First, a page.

It comes as no big surprise that the Yamaha SuperJet returns for 2010 little changed from the craft that has now been on the water since the 2008 season. One reason, of course, is that the stand-up market has become a niche player in the grand scheme of things. No sense upgrading a model that sells little.
Another valid reason, however, is that the current model SuperJet is one heck of a stand-up model. Itís fun, agile, powerful, and has a nice intuitive inside-lean riding style.
Yamaha tweaked the SuperJet rather substantially in í08. One change is that the hull is now flared forward of the craftís midpoint, giving the boat a shape reminiscent of the previous stocker with aftermarket sponsons. It then slims as you flow aft, and the chines have been deepened. To that mix Yamaha added a new pump position, relocated about two inches aft, and a longer rideplate. The result is a bigger footprint in the water for the boatís forward half, an increase in wetted surface area, and a turning style that is much more lean-in for cornering. In fact, if youíre used to the old-school SuperJetís flat turning style, itís dramatically different.
Yes, it is a little bit more like the agile-handling Kawasaki, but it also retains the SuperJetís lighter feel. Comparing the two boats, I feel like I can still play around more on the SuperJet, throwing it into the corners or tossing it about on waves.
There is a small tradeoff. That newfound lean-in cornering ability means the boat can feel a little bit less stable in straight-line speed runs. Riders will get used to it with time, but that narrow profile aft is the likely cause. Iíve also noted in the past that water can occasionally feel like it locks in the nose briefly, giving the boat a sudden feeling of plowing through the water. Itís minimal and infrequent enough, however, that I wouldnít let either prevent me from buying the boat.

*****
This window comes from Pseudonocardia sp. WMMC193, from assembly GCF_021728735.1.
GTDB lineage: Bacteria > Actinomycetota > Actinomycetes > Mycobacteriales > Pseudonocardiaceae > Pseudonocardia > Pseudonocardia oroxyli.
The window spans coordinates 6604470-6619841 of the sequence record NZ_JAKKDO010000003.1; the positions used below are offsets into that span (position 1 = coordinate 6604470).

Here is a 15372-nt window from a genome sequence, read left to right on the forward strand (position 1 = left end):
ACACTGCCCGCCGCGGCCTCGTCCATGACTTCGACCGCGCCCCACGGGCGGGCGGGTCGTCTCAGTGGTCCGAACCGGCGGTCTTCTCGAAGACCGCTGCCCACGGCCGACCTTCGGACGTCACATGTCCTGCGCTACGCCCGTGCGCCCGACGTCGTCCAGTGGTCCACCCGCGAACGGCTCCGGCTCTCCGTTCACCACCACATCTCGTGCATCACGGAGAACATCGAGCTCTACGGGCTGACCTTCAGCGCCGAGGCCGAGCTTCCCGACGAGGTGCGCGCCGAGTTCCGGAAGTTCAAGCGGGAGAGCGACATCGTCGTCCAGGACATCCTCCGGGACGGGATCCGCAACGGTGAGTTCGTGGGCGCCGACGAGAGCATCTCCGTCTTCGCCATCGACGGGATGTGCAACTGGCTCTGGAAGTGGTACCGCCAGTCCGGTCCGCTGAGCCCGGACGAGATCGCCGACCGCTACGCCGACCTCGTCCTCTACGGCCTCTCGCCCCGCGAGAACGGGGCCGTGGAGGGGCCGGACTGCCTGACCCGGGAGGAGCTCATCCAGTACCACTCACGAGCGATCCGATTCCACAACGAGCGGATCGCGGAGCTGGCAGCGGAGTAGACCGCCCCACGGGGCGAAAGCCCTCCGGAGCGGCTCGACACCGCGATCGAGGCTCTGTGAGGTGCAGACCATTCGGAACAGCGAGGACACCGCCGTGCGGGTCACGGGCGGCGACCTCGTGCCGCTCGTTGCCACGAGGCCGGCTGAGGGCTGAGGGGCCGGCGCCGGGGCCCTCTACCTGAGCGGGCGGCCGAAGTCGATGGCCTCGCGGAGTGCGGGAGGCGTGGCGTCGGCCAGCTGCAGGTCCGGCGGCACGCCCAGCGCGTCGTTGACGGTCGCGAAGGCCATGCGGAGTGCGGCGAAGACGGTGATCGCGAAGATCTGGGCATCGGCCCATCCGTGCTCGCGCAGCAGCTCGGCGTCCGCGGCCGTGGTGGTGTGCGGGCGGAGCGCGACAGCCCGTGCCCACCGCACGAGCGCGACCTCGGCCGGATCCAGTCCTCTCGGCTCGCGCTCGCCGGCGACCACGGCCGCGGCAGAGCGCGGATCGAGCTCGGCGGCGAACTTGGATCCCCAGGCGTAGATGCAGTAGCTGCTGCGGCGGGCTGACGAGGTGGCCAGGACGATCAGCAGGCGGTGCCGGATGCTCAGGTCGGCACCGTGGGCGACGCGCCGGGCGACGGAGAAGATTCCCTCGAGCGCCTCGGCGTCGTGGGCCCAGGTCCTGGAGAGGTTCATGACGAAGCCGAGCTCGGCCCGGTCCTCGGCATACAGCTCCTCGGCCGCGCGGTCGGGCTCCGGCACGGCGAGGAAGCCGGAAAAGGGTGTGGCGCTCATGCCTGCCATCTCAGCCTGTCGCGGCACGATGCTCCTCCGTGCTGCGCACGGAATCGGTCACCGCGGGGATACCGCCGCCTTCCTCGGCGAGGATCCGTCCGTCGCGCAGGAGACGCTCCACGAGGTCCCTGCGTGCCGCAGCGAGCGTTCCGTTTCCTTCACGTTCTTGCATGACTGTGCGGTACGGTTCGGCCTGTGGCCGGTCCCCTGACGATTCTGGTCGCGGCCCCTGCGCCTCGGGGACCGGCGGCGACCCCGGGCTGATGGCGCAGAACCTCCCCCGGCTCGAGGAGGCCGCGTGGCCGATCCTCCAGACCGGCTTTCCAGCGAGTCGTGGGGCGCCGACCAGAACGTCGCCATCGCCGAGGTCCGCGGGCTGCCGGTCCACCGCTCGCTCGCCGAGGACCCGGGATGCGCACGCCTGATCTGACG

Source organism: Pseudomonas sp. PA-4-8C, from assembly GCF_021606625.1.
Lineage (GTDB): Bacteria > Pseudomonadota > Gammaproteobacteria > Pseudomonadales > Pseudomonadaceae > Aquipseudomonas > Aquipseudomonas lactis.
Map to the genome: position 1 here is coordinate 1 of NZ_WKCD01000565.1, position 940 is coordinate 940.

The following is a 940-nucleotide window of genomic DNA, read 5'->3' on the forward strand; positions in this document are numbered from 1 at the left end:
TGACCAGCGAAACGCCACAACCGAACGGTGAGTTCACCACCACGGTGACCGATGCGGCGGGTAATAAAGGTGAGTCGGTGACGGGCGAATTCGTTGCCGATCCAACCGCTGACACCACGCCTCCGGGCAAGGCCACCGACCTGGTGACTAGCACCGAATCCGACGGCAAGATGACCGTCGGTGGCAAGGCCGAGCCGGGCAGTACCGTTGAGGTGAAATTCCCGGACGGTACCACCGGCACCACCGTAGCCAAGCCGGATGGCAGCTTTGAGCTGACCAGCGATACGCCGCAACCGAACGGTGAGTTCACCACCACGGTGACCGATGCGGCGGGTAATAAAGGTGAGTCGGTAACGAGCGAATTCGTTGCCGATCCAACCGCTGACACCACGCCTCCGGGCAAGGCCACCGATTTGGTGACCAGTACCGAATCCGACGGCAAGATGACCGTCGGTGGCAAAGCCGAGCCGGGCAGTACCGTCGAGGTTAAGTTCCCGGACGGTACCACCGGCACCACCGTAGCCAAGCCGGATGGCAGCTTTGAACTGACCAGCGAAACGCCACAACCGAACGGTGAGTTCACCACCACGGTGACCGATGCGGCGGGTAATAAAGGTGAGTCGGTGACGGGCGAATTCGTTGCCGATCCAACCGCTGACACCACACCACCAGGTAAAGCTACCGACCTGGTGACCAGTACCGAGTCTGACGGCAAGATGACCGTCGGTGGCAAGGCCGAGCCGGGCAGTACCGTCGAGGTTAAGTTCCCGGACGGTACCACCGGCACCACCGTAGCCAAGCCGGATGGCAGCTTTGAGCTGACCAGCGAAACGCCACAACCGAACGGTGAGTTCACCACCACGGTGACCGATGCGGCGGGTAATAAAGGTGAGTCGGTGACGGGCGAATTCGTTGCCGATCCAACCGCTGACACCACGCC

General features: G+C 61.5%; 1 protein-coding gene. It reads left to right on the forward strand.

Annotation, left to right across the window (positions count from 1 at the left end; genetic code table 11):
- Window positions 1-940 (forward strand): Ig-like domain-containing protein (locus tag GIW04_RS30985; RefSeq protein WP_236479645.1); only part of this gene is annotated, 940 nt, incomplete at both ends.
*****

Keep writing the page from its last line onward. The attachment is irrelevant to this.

Overall itís a fun, nimble feel that I find far superior to the old SuperJet, and a worthy competitor to the excellent-handling Kawasaki 800 SX-R.
No such tweaks have happened under the hood. Within the engine compartment youíll find the familiar 701cc Twin cylinder with dual 38mm Mikuni carbs that has powered the boat seemingly forever. Itís powerful enough to propel the boat to a top speed in the mid-40s (expect a realistic 44-45 mph). Acceleration is also crisp and clean, with no hiccups in the powerband. Yes, most enthusiasts want more, but the aftermarket has responded with plenty of upgrades for those that want to push things further.
Like Kawasaki, few amenities grace the industryís most straightforward models. The handlepole is spring-loaded to lessen the load on a riderís arms and back. The rider tray is thickly padded on both the bottom and gunwales to cushion lower legs, and features a small kick step at the stern for better leverage. Riders can quicken the steering response via an adjustable nozzle linkage.
And yes, itís still predominantly blue at first glance. Yamahaís trademark color has racing roots, and is still appropriate after all these years.
Get ĎEm While You Can
Speaking of years, theyíre numbered for the SuperJet, as well as the Kawi 800 SX-R. The boats are already banned from sale in California and New York because of the emissions of their old-school two-stroke engines. That ban will go nationwide in 2012. Both manufacturers have indicated that models will still be for sale for race-only use. For average enthusiasts, however, no new model will likely exist in less than 18 months unless one, or both manufacturers elects to invest in a four-stroke engine alternative.
Personally, Iíll hate to see the SuperJet go away. Iíve always liked its playful personality for freestyle riding, and love the way it responds to a riderís input.
Sure, itís a niche player. But Iíve watched countless sit-down enthusiasts try one, only to quickly proclaim they needed to expand their arsenal.
Try one and you might agree.
|2010 Yamaha SuperJet Specs|
|Dry Weight||291 lbs|
|Engine||Twin cylinder, two-stroke|
|Bore and Stroke||81mm x 68|
|Fuel Capacity||4.8 gal.|
|Colors||Atomic Racing Blue|